Twin Peaks Mentioned On Dallas

Bobby Ewing hears about Twin Peaks from a guy in a bar… and he’s not impressed:

I got a great 30 minute drama: it’s all about this dwarf that sings backwards — it sounds high concept, right? Sure it does. I figure you take a woman that talks to logs… I dunno… maybe a couple of jelly doughnuts

This scene from the Dallas episode “Smooth Operator” aired February 15th in 1991 and was ripped for our pleasure by Jason Ronbeck!

DallasAnother little known fact; did you know that both series share an actor? Joshua Harris, who played Bobby and Pamela Ewing’ adopted son, Christopher, is better known to Twin Peaks fans as the mischievous Nicky. At the age of 15, Josh retired from show business to pursue a professional career in baseball. He eventually played for the Chicago Cubs, but is now back in the entertainment business as a producer/director. Who’d have expected so many great things of little Nicky?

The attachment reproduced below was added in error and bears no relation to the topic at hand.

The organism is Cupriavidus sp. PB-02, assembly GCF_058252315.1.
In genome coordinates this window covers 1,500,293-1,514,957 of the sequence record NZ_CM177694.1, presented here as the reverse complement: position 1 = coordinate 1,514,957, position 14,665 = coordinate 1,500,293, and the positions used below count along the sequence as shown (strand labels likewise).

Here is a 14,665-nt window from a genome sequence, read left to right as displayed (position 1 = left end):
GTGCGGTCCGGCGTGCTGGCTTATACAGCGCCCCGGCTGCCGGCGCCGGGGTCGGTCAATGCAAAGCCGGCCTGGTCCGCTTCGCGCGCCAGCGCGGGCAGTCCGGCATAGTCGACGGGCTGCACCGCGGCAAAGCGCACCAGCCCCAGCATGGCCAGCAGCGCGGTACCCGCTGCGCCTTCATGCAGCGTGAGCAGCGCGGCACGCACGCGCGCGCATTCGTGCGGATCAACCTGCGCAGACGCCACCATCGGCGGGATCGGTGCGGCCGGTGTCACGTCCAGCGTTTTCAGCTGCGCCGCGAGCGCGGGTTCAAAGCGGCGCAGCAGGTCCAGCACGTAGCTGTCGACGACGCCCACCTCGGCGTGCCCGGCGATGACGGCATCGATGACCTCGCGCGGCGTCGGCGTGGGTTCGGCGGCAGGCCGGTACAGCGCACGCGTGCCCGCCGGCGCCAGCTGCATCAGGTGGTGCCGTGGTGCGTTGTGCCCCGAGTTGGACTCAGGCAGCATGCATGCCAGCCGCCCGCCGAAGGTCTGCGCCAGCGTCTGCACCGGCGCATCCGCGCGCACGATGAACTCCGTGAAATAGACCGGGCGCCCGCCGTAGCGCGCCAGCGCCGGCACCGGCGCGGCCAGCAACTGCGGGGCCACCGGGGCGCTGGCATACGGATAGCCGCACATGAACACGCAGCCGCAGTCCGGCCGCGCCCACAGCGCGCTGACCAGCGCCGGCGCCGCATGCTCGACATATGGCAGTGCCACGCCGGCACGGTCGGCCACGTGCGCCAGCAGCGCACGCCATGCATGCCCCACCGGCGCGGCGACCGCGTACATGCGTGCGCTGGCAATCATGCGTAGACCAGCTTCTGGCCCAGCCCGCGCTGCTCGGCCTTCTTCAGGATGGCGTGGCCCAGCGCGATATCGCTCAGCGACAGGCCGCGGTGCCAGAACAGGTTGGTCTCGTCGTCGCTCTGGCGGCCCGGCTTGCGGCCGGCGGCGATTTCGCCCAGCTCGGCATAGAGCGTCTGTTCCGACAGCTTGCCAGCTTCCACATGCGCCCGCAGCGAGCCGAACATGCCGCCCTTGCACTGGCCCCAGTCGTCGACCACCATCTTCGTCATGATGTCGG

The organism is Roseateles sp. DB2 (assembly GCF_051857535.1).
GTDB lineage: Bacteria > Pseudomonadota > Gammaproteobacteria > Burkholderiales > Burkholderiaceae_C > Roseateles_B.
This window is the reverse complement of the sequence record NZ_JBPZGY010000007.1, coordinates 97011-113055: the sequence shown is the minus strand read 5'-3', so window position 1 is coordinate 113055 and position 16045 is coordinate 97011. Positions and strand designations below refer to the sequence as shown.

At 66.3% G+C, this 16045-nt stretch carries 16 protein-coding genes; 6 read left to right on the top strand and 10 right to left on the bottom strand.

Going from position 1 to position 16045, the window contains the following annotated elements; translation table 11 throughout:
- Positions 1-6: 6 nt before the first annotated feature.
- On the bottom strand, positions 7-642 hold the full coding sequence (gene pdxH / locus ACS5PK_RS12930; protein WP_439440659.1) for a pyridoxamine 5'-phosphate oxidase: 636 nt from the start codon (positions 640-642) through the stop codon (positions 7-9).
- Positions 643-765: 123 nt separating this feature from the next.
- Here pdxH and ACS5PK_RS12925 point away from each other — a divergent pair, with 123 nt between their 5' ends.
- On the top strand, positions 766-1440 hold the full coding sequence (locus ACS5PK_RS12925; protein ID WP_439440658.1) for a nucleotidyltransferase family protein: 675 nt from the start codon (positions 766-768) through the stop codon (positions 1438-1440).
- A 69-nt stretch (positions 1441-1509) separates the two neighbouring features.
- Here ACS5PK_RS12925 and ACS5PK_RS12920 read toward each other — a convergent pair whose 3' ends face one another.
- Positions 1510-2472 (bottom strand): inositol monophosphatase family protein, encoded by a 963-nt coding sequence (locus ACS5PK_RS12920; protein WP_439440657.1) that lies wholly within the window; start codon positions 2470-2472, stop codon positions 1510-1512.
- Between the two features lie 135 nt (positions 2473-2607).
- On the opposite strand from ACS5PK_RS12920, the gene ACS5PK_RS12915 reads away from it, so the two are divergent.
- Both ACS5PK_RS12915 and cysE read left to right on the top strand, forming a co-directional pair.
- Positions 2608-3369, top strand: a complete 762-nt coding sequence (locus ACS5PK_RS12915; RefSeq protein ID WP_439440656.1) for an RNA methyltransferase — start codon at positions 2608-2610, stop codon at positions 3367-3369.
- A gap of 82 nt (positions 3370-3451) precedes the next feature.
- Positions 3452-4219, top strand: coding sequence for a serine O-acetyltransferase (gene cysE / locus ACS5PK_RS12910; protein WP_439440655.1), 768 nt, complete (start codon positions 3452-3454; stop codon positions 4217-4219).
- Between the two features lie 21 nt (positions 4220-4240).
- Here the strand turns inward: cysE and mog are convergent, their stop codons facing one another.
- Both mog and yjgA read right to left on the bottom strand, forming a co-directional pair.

Pieter Dom

Written by Pieter Dom

Founder and curator of Welcome to Twin Peaks since 2011. Bobsessed since March 1991.

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  1. Ha!
    I just watched this episode of Dallas and immediately searched the web to find something about it. Seems like they were kicking a show that was already down on its luck, because, at this point, Twin Peaks was consistently losing viewers and had lost the buzz in the cultural zeigeist. Undeservedly, of course. Alhough this was definitely well in into the string of disappointing season two episodes. Yet those Peaks episodes still stand miles above even the best of Dallas when it was at its prime, and at this point Dallas was a brittle shell of what it once was, being that it was the fourteenth and final season where the ratings had continuously cratered for years leading up to it.
    So it’s pretty rich to see the Dallas writers taking jabs at Twin Peaks! Hilarious and quite sad of them to be honest. Maybe they took Invitation To Love a little too personally.
    I do have a certain love for Dallas solely for J.R. Ewing/Larry Hagman, but come on! Twin Peaks’ legacy and impact on contemporary television absolutely trounces Dallas’ impact on what is now considered antiquated storytelling.

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